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Skoda Citigo Elegance 1.0 GreenTech 3-dr

Click to view picture gallery“If VW has the Up, does that make
  Skoda’s version Down? It certainly
  does in terms of price
the cheapest
  Citigo costs 365 less than the VW
  Up. But will the baby Skoda also be
  ‘down
with city car buyers?


LET'S BE HONEST: given the choice most buyers will buy a VW rather than a Skoda. Since the VW Up is almost exactly the same car as the new Citigo, the Skoda's main appeal to buyers comes down to this price. With the base 59bhp S model starting at 7,630, the Citigo is certainly great value indeed, it's one of the cheapest new cars on the market and, crucially, is 365 cheaper than the Up.

The comparison with the VW (and indeed SEAT's forthcoming Mii) is inevitable. There are a few differences, but they might be decisive. Mechanically they're all but identical. The Skoda has different (and rather less funky) styling both front and rear. The cabin has the same layout, too, with only a few differences in trim and materials. Overall, it must be said, the effect is slightly more dowdy and down-market than the Up.

“With the base 59bhp S
model starting at 7,630,
the Citigo is certainly
great value — indeed, it’s
one of the cheapest new
cars on the market
...”
Skoda boasts that the Citigo has the longest wheelbase in the city car sector. Should you care? Well, it does make for an exceptionally comfortable ride, coping superbly with speed humps and potholes. It also makes the Citigo very stable in a straight line.

The steering is precise and very light in feel — ideal for a city car, if not the last word in sportiness. Speaking of sporty behaviour, the Citigo corners well enough, though understeer always threatens to scrub off excess speed.

Another benefit of the Citigo's long wheelbase is generous cabin space. The doors are massive for such a small car, which could prove awkward in tight parking spots, but they do open up on to a surprisingly capacious amount of space for a car that measures a measly 3.5m from stem to stern. Four adults (this is a strict four-seater car) should find things fairly comfortable; even six-footers should have enough headroom and shoulder room in the back seats, although legroom is a bit tighter.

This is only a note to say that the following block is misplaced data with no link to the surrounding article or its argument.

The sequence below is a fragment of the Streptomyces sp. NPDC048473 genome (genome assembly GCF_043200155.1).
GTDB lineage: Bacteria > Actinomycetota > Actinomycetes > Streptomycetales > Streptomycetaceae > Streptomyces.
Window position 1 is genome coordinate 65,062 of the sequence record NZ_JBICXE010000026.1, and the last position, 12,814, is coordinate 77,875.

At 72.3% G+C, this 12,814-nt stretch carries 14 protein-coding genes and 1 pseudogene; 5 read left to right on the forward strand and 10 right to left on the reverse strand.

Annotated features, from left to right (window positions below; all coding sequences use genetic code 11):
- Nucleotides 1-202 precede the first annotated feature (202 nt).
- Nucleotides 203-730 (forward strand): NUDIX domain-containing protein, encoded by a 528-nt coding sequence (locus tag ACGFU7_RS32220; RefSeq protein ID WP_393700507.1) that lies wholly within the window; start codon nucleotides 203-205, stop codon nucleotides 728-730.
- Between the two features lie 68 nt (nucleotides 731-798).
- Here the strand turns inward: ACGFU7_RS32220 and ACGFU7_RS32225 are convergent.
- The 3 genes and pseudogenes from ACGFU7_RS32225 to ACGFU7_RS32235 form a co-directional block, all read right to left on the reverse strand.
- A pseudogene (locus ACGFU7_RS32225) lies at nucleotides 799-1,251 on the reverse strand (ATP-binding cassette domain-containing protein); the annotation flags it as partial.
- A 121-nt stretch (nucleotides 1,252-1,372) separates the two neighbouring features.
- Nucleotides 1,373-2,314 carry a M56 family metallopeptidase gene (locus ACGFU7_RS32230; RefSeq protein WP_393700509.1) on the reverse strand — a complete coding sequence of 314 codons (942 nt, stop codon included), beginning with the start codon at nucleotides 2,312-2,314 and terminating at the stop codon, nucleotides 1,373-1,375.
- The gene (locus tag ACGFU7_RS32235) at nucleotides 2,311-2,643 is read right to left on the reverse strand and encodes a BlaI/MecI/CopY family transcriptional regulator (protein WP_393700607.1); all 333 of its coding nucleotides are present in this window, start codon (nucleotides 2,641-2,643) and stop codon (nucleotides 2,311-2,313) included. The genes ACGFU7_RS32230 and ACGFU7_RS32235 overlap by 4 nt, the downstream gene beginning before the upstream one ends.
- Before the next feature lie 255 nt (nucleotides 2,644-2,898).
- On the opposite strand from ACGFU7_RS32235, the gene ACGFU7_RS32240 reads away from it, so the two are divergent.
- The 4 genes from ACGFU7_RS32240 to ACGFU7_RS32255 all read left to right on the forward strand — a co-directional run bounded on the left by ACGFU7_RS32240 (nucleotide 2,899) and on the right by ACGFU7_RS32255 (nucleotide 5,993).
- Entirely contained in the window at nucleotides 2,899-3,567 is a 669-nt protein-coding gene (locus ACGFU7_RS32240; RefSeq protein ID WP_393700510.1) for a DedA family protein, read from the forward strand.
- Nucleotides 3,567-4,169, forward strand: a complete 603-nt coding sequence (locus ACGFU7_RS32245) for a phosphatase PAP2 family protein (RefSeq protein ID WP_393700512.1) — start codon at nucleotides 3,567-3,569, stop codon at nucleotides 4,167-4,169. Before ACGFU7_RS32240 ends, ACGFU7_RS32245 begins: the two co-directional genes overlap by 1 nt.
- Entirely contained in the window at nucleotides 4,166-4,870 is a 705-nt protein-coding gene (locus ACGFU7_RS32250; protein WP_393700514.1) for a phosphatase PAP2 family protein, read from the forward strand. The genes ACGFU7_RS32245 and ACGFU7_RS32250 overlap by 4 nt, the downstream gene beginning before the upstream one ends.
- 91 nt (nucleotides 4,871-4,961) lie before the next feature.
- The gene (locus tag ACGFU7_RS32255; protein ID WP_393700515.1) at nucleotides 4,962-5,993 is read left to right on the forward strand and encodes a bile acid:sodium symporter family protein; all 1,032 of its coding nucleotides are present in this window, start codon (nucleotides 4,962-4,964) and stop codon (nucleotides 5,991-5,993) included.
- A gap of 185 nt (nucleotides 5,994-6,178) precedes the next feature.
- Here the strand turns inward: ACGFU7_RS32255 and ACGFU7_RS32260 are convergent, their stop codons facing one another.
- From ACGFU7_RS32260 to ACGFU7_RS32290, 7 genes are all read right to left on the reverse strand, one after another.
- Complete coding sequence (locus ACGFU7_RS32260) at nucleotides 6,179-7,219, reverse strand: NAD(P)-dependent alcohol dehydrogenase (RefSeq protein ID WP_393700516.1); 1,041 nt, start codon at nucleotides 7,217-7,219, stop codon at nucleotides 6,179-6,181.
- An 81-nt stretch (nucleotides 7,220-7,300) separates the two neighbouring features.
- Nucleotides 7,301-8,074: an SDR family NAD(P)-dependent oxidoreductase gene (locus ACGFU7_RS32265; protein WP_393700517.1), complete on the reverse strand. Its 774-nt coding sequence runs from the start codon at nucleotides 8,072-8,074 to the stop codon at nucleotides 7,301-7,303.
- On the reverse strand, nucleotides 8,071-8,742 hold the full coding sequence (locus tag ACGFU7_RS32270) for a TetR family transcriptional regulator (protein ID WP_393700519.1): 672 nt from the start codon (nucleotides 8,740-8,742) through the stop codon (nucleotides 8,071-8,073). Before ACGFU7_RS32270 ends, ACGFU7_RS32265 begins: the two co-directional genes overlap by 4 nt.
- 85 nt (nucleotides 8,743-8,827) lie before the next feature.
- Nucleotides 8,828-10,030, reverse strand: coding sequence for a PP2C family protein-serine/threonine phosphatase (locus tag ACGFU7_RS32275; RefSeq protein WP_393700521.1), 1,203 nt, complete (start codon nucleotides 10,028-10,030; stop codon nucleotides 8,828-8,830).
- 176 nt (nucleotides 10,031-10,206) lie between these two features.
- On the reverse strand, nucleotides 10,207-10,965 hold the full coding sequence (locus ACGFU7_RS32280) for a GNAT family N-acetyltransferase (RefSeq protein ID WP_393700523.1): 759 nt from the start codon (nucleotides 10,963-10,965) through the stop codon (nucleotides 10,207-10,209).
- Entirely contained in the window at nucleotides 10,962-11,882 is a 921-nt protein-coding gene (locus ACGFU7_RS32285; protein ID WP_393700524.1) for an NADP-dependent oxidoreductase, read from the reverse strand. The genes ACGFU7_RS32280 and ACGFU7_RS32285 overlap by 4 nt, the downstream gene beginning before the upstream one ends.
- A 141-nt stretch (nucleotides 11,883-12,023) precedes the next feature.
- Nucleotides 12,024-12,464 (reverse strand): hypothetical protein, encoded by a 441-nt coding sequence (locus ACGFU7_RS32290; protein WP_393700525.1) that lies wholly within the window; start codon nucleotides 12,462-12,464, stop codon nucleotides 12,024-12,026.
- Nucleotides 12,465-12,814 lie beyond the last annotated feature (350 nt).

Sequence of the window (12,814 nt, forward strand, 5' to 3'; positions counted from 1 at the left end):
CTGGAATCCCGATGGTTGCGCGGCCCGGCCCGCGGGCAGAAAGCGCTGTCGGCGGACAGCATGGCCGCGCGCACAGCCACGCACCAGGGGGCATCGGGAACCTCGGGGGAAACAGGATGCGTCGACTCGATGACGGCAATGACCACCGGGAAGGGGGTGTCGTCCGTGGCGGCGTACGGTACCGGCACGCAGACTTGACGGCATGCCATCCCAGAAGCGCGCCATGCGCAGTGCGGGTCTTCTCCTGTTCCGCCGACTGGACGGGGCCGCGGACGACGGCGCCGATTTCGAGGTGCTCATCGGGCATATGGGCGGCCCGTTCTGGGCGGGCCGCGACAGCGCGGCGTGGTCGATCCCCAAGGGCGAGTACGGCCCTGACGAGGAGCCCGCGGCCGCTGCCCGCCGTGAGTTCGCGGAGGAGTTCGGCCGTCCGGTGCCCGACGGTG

Open the Toyota Aygo-style glass tailgate and you're greeted by one of the biggest boots in the city car class. There's a movable boot floor, which when you drop it down opens up 251 litres of space. Fold the rear seats and that grows to a remarkable 951 litres (959 on the 5-dr models), with a two-metre-long load length too.

The steering wheel adjusts for height (though not for reach) and the pedals and gear lever are well positioned. Visibility is pretty good all round, with the exception of thick front screen pillars.

So what about engines? You can pick from either a 59bhp or a 73bhp 1.0-litre three-cylinder petrol unit. Neither is what you'd call quick (0-62mph in 13.2 seconds in the quickest version) but for city use they're fine. If you ever need to venture out of town, the 73bhp version is definitely preferable.

“One of the most
appealing things about
the Citigo is its Portable
Infotainment Device —
a five-inch detachable
touchscreen which
combines SatNav with
phone connection, car
info and a media player.
It’s a brilliant device
and it’s standard on the
top model, optional on
the others
...”
Neither are they particularly refined. Any throttle pressure at all produces a lazy rasp from the engine bay; however, at cruising speeds and a light throttle, it's not too bad. A five-speed manual transmission is standard but ASG automatic transmission (something that VW doesn't offer on the Up at present) is optional at 565. A five-door Citigo arrives later this year and, despite a 350 premium over the three-door, it's expected to take 60% of sales.

The base-model S version will only account for one in ten Citigo sales. UK buyers have always preferred higher-spec models, and there will be a pretty even split between plusher SE and top-spec Elegance versions.

The SE adds electric front windows, body-colour mirrors and door handles, remote locking and air conditioning. The Elegance has electric heated mirrors, alloy wheels, heated front seats, a leather steering wheel and front foglamps.

One of the most appealing things about the Citigo is its PID (that's portable infotainment device) — a five-inch detachable touchscreen which combines SatNav with phone connection, car info and a media player. It's a brilliant device that's bound to have huge showroom appeal and it's standard on the top model, optional on the others.

Running costs should be ultra-low. Insurance groups are either 1 or 2, depending on model, and depreciation is predicted to be excellent — after three years and 30,000 miles, the Citigo should be worth around 50% of its purchase price.

Fuel economy is also thrifty — the official figure is 62.8mpg for the manual-gearbox 59bhp model. You can get even better than that with GreenTech, which is available on SE and Elegance models. For an extra 360, it adds stop-start, battery regeneration and low rolling resistance tyres to improve fuel consumption to as much as 68.9mpg, while CO2 emissions plunge as low as 96g/km, meaning you have free car tax, too.

So, is the Citigo the best city car you can buy? Very probably, although I strongly suspect that buyers are more likely to choose that alluringly Volkswagen-badged alternative. — Chris Rees

Skoda Citigo Elegance 1.0 GreenTech 3-dr | 9,860
Maximum speed: 107mph | 0-62mph: 13.2 seconds | Overall MPG: 67.3mpg
Power: 73bhp | Torque: 70lb ft | CO2 98g/km